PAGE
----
We can immediately start an action for divorce on your behalf and have your spouse served with the divorce papers. If you are in a situation which requires immediate court intervention, such as you have been cut off financially or your spouse is threatening to hide assets, a motion to the court may be brought simultaneously with the commencement of the action for divorce (see Pendente Lite Motions, below).
What should I do if I was served with a Summons for divorce?
You should contact an attorney immediately, as you have a limited amount of time to formally respond to the Summons either by Notice of Appearance (if you were served with a Summons with Notice) or Verified Answer (if you were served with a Summons and Verified Complaint). If you fail to respond in time, you are in default, and your spouse may be granted all of the relief that he/she has requested. By the same token, you will not be able to get the relief you are entitled to.
Will I have to go to Court?
In Suffolk County, divorce cases are handled in the Supreme Court in Central Islip. In Nassau County, the Supreme Court is located in Mineola. In New York, only the State Supreme Court has jurisdiction to handle divorce cases (Family Court does not issue divorce judgments). The first court appearance is called the Preliminary Conference, and there are several court conferences held periodically thereafter until the case is ready to go to trial. You are generally required to attend all conferences.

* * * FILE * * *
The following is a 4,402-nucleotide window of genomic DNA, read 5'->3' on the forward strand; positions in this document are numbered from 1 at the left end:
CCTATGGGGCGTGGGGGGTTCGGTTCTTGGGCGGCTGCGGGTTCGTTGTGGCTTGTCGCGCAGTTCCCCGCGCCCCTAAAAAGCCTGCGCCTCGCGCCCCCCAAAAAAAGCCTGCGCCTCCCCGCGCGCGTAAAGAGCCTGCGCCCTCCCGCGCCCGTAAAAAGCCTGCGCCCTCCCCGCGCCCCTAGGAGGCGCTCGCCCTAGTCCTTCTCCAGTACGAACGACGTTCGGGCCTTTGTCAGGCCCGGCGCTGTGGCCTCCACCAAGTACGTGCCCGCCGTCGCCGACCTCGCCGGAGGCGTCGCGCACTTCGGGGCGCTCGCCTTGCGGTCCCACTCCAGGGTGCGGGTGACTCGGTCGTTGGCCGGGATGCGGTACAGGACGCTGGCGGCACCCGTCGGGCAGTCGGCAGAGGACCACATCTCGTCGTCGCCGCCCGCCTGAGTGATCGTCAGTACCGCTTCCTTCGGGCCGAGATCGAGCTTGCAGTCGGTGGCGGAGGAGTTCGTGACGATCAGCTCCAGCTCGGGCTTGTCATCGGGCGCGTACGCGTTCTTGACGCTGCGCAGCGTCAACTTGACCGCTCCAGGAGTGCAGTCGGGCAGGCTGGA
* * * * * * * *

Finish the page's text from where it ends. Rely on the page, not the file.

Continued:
What will happen at the Preliminary Conference?
At the Preliminary Conference we will negotiate and assist in drafting a Preliminary Conference Stipulation and Order which sets forth a schedule of resolved and unresolved issues, directs the appointment of necessary experts to conduct appraisals, determines who will pay for them, appoints an attorney for the children (if needed), and determines when documents must be exchanged and depositions held. The Preliminary Conference Stipulation will be "so-ordered" by the judge, and is binding on both parties. It may also contain agreements resolving matters of immediate importance, such as agreements to support the household during the divorce, restraints on alienation of property, etc.
How long will it take to get divorced?
If you reach a settlement of all issues involved in your divorce and execute a Stipulation of Settlement, the divorce will be final when the judge signs your Judgment of Divorce, usually from 3 to 5 months after all of the divorce papers are submitted to the Clerk of the Court.
If you and your spouse are unable to reach a settlement, the amount of time it takes to get your case ready for trial can range, generally, from several months to a year, or longer, depending on the complexity of the issues involved, the amount of pendente lite motion practice that takes place, and whether you and your spouse comply with demands for document disclosure and pre-trial depositions.
Of course, your divorce can be settled at any time, and even a case where the parties remain opposed on fundamental issues (e.g., custody of the children) can be settled before trial where the parties remain open to compromise. Oftentimes spouses who were unable to settle their case in the beginning, are able to settle later during the litigation after preliminary issues have resolved, circumstances change, or their initial anger abates.
What if my spouse doesn’t respond to the Summons?